Should you give now or later?

Though it may seem merely like a matter of preference, there are both financial and emotional pros and cons to early inheritances. Here, Gill shares both the good and bad when it comes to passing on money to your family while you're still around to enjoy the experience.

Why you should give early…

1. There may be tax benefits
For extremely wealthy individuals (those who pass away with estates greater than $5.25 million), there's an obvious upside to giving early: If they don't, they will get hit with an estate tax of 40 percent. For people in this camp, Gill says early inheritances are a great tool for shrinking an estate to avoid this tax, and to make sure that more of your money actually reaches your loved ones, instead of going to the government in the form of taxes.

Gill also says if you have assets that may appreciate very rapidly before your death (like property in an up-and-coming neighborhood or a hot stock), there can be tax benefits to giving those assets now, rather than letting your children inherit them after your passing. This way, they're taxed as a smaller gift, rather than as a larger gift later on.

2. You get to see it
If you know that your own retirement is well in hand, there can be joy in giving to your loved ones while you're able to witness the fruits of your labor.

Be it bringing together the family for an over-the-top vacation, putting down the down payments for your children's first homes or telling your grandkids they don't need to worry about college, many want to feel the satisfaction that comes with spending your hard-earned money on a good cause.

"I'll be helping them when they most need it," says Colin, of giving her daughter and her husband help with their new home. "It's a big gift at a good time."

… and why you shouldn't

1. You could come up short later
Wanting to help your loved ones is natural. But unless your own retirement and long-term care are healthily funded and planned, giving a gift now means you may come up short later on — which helps neither you nor your beneficiaries. Make sure your own financial needs are 100 percent taken care of before considering giving an early inheritance. It's just like they say on airplanes: Secure your own safety before helping others.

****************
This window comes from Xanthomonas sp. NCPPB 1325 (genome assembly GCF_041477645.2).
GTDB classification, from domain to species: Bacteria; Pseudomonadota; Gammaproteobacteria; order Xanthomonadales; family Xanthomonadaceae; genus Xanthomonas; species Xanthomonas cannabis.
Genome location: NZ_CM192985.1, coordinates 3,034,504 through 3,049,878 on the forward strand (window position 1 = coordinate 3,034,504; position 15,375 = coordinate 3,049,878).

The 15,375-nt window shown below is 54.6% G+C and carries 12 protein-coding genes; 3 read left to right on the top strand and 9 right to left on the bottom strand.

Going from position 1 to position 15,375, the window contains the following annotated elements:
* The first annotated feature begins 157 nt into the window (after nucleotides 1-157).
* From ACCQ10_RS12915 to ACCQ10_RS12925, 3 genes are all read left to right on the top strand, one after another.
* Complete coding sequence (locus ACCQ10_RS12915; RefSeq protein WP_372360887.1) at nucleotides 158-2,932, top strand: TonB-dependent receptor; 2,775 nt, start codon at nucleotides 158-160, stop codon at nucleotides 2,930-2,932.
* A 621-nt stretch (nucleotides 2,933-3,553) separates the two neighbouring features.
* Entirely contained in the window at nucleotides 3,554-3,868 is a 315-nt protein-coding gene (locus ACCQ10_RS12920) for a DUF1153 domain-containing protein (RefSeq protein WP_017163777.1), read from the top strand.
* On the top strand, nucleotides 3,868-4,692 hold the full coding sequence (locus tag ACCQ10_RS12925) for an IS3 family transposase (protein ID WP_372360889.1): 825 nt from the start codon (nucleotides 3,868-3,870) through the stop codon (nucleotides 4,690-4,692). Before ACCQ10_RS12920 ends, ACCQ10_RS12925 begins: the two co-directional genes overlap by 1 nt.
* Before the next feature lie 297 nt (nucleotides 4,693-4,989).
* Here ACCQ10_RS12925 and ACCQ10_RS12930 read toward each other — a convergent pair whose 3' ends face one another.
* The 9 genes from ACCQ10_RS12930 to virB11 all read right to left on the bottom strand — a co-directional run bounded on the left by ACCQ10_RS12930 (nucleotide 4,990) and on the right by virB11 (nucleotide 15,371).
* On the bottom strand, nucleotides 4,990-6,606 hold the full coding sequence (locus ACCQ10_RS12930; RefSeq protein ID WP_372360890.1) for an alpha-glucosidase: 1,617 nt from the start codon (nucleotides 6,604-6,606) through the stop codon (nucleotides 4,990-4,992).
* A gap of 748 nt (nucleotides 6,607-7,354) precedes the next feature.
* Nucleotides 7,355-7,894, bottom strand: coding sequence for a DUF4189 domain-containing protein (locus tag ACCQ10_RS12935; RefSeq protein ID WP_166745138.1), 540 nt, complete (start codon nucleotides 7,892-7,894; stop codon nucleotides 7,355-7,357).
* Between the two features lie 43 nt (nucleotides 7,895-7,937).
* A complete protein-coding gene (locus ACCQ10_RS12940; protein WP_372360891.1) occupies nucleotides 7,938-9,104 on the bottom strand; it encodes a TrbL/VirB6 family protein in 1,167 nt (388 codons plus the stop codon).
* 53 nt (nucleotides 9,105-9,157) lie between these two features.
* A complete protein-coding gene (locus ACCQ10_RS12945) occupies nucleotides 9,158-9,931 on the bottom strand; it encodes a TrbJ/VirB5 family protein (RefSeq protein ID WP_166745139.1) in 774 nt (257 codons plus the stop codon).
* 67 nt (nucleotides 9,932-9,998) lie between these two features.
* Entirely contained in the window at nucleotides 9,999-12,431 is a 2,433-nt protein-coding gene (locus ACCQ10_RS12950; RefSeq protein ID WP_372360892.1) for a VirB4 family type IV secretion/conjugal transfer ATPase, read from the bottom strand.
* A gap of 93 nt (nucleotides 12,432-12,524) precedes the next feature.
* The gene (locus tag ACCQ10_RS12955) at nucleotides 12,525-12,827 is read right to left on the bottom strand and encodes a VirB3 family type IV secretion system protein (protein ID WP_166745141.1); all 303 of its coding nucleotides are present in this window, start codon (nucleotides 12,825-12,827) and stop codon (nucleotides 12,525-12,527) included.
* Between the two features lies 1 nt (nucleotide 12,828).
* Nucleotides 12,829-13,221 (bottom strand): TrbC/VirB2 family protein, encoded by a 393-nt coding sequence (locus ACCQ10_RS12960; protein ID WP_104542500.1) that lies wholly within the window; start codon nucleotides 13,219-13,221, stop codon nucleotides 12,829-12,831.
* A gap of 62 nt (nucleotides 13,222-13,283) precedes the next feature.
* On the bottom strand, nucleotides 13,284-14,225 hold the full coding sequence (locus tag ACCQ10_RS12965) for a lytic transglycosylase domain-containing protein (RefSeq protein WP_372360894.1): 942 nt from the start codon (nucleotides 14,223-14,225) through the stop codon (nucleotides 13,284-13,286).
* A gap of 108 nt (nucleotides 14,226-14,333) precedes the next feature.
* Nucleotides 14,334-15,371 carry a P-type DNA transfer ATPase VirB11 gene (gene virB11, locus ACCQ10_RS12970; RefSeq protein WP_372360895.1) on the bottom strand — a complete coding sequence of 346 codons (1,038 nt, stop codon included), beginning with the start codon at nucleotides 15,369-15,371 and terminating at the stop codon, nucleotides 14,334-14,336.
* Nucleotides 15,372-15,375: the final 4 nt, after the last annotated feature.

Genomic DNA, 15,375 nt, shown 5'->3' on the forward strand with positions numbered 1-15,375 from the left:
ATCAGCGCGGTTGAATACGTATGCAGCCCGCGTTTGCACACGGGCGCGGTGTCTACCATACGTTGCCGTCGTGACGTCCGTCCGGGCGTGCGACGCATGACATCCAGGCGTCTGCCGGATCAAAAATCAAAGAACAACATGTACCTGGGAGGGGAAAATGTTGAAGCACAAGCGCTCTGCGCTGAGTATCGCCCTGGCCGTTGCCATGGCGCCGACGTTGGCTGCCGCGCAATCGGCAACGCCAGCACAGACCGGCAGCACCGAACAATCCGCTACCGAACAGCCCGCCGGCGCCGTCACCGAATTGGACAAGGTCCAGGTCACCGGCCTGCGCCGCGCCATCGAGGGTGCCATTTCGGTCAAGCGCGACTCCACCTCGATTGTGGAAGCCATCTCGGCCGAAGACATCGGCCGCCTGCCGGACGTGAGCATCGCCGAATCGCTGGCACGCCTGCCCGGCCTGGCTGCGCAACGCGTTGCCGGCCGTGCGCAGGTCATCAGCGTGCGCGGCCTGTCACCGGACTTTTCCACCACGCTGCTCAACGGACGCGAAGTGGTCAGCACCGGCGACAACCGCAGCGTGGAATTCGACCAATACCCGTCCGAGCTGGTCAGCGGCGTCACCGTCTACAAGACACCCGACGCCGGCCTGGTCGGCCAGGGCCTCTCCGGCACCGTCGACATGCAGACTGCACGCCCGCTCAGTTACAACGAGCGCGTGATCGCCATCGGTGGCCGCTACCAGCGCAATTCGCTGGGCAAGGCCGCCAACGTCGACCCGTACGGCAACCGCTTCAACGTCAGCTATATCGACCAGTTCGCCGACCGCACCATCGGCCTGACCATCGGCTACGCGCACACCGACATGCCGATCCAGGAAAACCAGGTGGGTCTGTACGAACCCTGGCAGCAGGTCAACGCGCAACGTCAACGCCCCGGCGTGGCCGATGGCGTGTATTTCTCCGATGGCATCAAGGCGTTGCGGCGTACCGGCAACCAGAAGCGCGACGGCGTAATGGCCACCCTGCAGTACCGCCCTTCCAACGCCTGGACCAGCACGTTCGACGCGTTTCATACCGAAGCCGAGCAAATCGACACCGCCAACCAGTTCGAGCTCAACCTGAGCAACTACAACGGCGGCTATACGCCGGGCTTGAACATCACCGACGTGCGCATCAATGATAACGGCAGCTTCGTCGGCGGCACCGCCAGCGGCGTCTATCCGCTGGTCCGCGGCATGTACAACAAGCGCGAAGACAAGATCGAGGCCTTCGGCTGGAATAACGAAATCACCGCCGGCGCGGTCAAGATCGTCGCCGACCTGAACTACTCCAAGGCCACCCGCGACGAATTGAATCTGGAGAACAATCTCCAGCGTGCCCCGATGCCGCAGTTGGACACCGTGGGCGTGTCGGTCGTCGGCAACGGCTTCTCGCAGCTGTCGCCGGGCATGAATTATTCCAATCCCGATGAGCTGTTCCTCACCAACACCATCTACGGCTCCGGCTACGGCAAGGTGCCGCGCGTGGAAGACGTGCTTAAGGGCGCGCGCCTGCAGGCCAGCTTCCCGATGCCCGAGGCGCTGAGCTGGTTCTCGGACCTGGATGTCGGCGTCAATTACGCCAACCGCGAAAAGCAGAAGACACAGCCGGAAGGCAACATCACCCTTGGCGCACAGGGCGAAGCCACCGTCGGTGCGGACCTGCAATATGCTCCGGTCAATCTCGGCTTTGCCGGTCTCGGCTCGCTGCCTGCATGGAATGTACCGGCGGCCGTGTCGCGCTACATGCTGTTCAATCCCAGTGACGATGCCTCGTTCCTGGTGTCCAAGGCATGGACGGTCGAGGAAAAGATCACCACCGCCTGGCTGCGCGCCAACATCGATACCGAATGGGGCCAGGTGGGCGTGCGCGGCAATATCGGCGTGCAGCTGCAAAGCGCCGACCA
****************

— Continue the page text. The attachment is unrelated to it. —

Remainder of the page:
Additionally, you'll want to discuss any major gifts with a financial professional to make sure you won't be shelling out more than you'd planned by incurring major tax bills you could have easily avoided. (For instance, keep in mind that if you give gifts like cash, stocks or property worth more than $14,000 to any one individual within a one-year period, it will be taxed. That said, if you have multiple children or grandchildren, you can make multiple gifts worth up to $14,000 to each of them, every year, without getting taxed.)

2. Early giving can spur family drama
Everyone knows that mixing family and money can cause some pretty major blowouts. One downside to early giving is that it may cause resentment among loved ones who aren't (or feel they aren't) the recipients of your generosity.

For most families, Gill recommends bringing everyone together and having your attorney explain your intentions.

She often sees issues arise in families where one child is in line to take over the family business, while the siblings pursue their own, unrelated career paths. To try and mitigate any ill will, Gill says she helps families try to equalize their giving by, for instance, giving a smaller share of assets to the child who's already inheriting the business.

If you're in a complicated family situation, and you aren't prepared to deal with the fallout, you may even want to reconsider your early inheritance plan.

The bottom line: Like most financial choices, giving an early inheritance isn't always the right move. If it's on your mind (or even if it isn't), it's important to consult a financial professional to help you decide which option can best help you provide for your loved ones without compromising your own financial health.